Hey Fuckface, Don’t Call Me “Sweetheart”
Names are meaningful and significant, and the ability to name is a powerful act. Names can be inclusive or exclusive. Consider that “mankind” includes women (in theory, but not name), but that “all men are created equal” doesn’t really include women at all because, and for almost one hundred years, Americans just haven’t been able to pass an equal rights amendment. Consider also that only women can be “hysterical” because the word is derived from the Greek for “womb”. Apparently, women feel with their wombs and behave accordingly. Kind of like saying that men think with their dicks, except the first expression is socially acceptable and the second is not. Names can be given or uttered with love, respect or honour. Names can also be derisive, dismissive and oppressive.
Growing up, I called my mother “mummy” – not ma, mum, momma, or mother. Similarly, my father was not papa, pappy, da, or dad, but “daddy”. I recall my high school friends looking askance at me when I spoke of “mummy and daddy”; I don’t even remember when I learned that my parents’ had actual names or what they were. Even into my adulthood, my parents remained “mummy and “daddy”.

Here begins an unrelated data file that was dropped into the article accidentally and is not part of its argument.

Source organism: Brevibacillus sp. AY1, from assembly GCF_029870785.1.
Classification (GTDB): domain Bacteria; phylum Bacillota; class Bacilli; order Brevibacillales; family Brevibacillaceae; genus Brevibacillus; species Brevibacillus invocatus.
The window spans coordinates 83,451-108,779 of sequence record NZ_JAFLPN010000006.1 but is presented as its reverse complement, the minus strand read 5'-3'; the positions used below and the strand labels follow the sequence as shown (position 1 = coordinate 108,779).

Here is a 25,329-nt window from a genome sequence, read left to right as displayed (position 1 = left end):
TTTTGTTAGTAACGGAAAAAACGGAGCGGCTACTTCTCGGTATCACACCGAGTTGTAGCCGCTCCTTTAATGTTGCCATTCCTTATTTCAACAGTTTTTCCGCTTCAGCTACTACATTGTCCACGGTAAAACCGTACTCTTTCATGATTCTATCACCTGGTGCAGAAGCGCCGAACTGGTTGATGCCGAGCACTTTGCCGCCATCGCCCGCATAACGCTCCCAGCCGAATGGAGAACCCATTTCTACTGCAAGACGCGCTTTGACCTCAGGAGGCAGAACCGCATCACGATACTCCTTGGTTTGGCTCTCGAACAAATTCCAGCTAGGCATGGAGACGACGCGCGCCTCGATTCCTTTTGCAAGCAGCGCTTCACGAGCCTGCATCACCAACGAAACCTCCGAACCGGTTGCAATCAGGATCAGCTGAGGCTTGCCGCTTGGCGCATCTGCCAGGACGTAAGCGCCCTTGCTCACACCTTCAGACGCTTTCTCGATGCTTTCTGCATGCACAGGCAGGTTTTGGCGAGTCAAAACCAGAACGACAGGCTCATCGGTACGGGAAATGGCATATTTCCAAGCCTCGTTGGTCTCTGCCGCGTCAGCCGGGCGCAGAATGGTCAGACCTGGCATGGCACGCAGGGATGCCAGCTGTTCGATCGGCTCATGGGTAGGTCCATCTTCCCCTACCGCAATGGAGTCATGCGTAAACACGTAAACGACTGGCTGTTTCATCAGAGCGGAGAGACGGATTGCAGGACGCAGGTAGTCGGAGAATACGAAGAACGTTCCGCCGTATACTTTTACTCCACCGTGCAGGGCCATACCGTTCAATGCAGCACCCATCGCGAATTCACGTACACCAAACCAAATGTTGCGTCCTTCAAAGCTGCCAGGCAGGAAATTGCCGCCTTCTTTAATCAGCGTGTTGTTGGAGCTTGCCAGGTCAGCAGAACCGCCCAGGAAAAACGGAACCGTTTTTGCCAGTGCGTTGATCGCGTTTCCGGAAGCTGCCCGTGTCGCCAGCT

Before I had children, I remember telling my father-in-law that I wanted my future children to refer to me by my first name. I thought “Mummy” and its variations was semiotically reactionary and anti-feminist. I didn’t want to be defined by a restrictive and patriarchally-constructed role, and I didn’t want to set that example for my children. And then I had children and it all went out the window.
I discovered that “dada” and “mama” are some of the first sounds a baby makes (at least with her mouth). In fact, my children all said “dada” first. I learned very quickly to encourage them to say “dada” because, when a baby would holler in the middle of the night, I could turn to my husband and say: “she’s calling you”, and then I could roll over and go back to sleep. I soon realized that being called “mummy” is the sweetest combination of sounds ever uttered, a delightfully alliterative confluence of lips and breath. Only three people in the entire world can call me that; it is special and precious. “Mummy” is, in fact, a profound and powerful word.
Naming a child is similarly profound and powerful – and fraught. I remember, when pregnant with my first child, attending a prenatal class and listening to all the other moms-to-be announce the names they had selected for their children. One woman said, “I am going to give my daughter my favourite name of all time: Michelle”. I almost fell over (not hard when you’re hugely pregnant and wobbly). Michelle? Really? That is your favourite name of all time? Would you like to think about it a little longer? (Sorry Michelles of the world. I know some of you and you are lovely people.)